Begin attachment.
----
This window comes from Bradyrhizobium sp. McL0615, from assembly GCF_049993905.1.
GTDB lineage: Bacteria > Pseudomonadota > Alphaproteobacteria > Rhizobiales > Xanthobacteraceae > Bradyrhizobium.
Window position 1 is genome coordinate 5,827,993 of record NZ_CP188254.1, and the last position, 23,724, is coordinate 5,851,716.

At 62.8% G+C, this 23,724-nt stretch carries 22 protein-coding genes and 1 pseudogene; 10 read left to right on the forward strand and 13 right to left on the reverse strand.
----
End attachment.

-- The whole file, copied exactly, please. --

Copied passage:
This window comes from Bradyrhizobium sp. McL0615, from assembly GCF_049993905.1.
GTDB lineage: Bacteria > Pseudomonadota > Alphaproteobacteria > Rhizobiales > Xanthobacteraceae > Bradyrhizobium.
Window position 1 is genome coordinate 5,827,993 of record NZ_CP188254.1, and the last position, 23,724, is coordinate 5,851,716.

At 62.8% G+C, this 23,724-nt stretch carries 22 protein-coding genes and 1 pseudogene; 10 read left to right on the forward strand and 13 right to left on the reverse strand.